Second the OE air feed only works when it is sealed within it's airbox as the engine sucks the air it requires through it. An open cone is not sealed and therefore will not be able to suck any air through the feed.

A CAF for an open cone needs to be forward facing at the front of the car to scoop air into it.
with no air box, just a pipe onto the o/e caf leading upto the cone filter will still have some effect. If the stale air from behind the bumper does nothing, why bother having it there in the first place. It may not be as good as a great hole cut into the bumper for the air to enter from but at least it can suck some cooler air from the pipe than from what is in the engine bay. From looking into the engine bay it is not easy to route a caf from the bumper due to the battery being in the way.
 

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kev25v6 said:
with no air box, just a pipe onto the o/e caf leading upto the cone filter will still have some effect. If the stale air from behind the bumper does nothing, why bother having it there in the first place. It may not be as good as a great hole cut into the bumper for the air to enter from but at least it can suck some cooler air from the pipe than from what is in the engine bay. From looking into the engine bay it is not easy to route a caf from the bumper due to the battery being in the way.
It will have nil effect.
You obviously didn't read or understand my post.
The cone will suck air from wherever there is the least resistance I.E. from the area surrounding it (hot engine bay air).
The OE cold air feed leads through some quite tight angled bends down into, as said before, stale air.
The open cone will not suck or benefit from this feed. Try it, get a large tube and put your mouth about 2 inches away from it, put your hand at the other end then suck up. Can you feel any suction? I think not.

However if you put the tube to your lips and suck then you will get suction through it, as you have made a sealed system, just as the OE feed would if it was still connected and sealed within the airbox with the pistons creating the suction force instead of your mouth.

Now do you understand?
 

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kev25v6 said:
with no air box, just a pipe onto the o/e caf leading upto the cone filter will still have some effect. If the stale air from behind the bumper does nothing, why bother having it there in the first place. It may not be as good as a great hole cut into the bumper for the air to enter from but at least it can suck some cooler air from the pipe than from what is in the engine bay. From looking into the engine bay it is not easy to route a caf from the bumper due to the battery being in the way.
to reduce noise, thats why it goes into a big resonator box to stop the induction roar you are trying to create.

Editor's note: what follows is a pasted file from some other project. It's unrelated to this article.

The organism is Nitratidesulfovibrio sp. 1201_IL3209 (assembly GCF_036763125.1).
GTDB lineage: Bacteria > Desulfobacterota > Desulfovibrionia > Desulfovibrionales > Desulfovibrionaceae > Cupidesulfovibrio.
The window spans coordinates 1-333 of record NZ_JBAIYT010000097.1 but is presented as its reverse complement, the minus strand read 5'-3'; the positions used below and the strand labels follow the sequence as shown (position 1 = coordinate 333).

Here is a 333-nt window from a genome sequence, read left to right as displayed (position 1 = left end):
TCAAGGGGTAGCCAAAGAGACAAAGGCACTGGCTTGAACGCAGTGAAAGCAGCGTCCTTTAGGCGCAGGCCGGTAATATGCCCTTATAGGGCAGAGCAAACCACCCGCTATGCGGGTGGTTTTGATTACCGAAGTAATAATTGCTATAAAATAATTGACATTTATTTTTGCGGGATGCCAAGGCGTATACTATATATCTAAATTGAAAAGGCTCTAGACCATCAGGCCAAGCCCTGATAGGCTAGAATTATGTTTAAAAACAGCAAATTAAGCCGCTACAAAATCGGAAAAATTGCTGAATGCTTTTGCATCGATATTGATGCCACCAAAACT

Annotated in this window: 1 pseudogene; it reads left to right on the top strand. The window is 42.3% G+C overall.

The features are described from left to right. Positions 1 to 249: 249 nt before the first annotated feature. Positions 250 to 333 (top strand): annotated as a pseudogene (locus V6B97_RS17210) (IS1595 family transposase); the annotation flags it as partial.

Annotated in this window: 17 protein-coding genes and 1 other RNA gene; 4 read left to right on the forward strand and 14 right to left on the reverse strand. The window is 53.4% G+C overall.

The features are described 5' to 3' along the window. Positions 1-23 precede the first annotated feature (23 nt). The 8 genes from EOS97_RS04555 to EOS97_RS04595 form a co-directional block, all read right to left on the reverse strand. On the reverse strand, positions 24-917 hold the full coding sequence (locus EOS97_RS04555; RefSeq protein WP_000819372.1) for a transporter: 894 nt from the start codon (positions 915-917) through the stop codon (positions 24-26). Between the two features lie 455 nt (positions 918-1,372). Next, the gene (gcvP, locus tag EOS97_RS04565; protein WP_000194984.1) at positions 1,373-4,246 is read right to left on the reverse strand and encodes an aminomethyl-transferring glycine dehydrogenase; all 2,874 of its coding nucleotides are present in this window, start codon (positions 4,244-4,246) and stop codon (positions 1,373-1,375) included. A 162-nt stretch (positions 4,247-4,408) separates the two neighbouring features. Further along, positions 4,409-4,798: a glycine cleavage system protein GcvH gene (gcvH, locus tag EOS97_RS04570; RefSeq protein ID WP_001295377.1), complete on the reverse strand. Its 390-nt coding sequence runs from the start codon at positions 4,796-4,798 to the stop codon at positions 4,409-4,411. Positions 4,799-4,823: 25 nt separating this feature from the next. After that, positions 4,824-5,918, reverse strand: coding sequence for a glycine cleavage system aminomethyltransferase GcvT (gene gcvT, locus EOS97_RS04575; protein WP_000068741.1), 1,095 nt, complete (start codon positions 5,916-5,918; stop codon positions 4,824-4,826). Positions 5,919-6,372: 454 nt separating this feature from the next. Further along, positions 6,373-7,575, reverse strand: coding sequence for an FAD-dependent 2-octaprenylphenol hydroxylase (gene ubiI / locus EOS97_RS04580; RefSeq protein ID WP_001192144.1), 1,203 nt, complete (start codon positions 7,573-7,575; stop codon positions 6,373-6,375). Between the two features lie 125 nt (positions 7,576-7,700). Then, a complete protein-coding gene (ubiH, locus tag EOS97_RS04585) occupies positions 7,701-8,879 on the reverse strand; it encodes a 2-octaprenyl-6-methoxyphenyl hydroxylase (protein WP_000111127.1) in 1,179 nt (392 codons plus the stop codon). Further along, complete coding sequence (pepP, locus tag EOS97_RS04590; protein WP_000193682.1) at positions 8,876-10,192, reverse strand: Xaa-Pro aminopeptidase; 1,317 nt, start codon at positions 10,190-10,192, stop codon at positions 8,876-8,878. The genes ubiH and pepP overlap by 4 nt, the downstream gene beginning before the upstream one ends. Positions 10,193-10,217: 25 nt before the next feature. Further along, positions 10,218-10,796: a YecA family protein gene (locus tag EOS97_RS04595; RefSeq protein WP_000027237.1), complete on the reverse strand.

you need cold air from as close to the ground as you can get away with, covering the shortest distance to the filter as far away from a heat source as you can manage.

it will sound nice bolted onto the end of the TB but you WILL LOSE POWER
 

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Discussion Starter · #18 ·
I heard something about wave ram air effect that will not works if if fit the cone air filter directly on the throttle body. They talk about a minimu of 6 inches between the filter and the throtlle.

What do you think about that ?

http://www.mgf.ultimatemg.com/group2/air_filters/ramair.htm

Engines are reciprocal air pumps. Air tends to enter the engine in pulses- at both high and low pressures concomitant with the induction, compression, ignition and exhaust cycles of the engine. Thus, like a musical air instrument, the inlet path can be tuned. Instead of tuning for musical pitch, the inlet tract can be tuned to actively encourage air movement into the engine.
Some air filters have been fitted directly to the throttle body on the MGF. This is bad for the harmonics of the air intake- not only does it make the system louder, it also detrimental to power output. More developed systems have a spacer tube between the throttle body and the filter- which makes the installation more refined, but is beneficial to power outputs at particular engine speeds.The trick involves ensuring that the low pressure pulse in the inlet tract coincides with the intake cycle of the four stroke engine, thus encouraging more air to enter the engine by effectively sucking it in. The length of the tube determines which engine speeds benefit most- approximately 6 inches has been found to benefit the top end power production of the 1.8 K series most.
Some manufacturers have developed variable induction length manifolds- to benefit not only high output at high speeds (short inlet tract) but also low end torque (pulling power) at low engine speeds (long inlet tract). Sadly, MG/ Rover have yet to adopt this technology.



Thanks for your answer

Karistep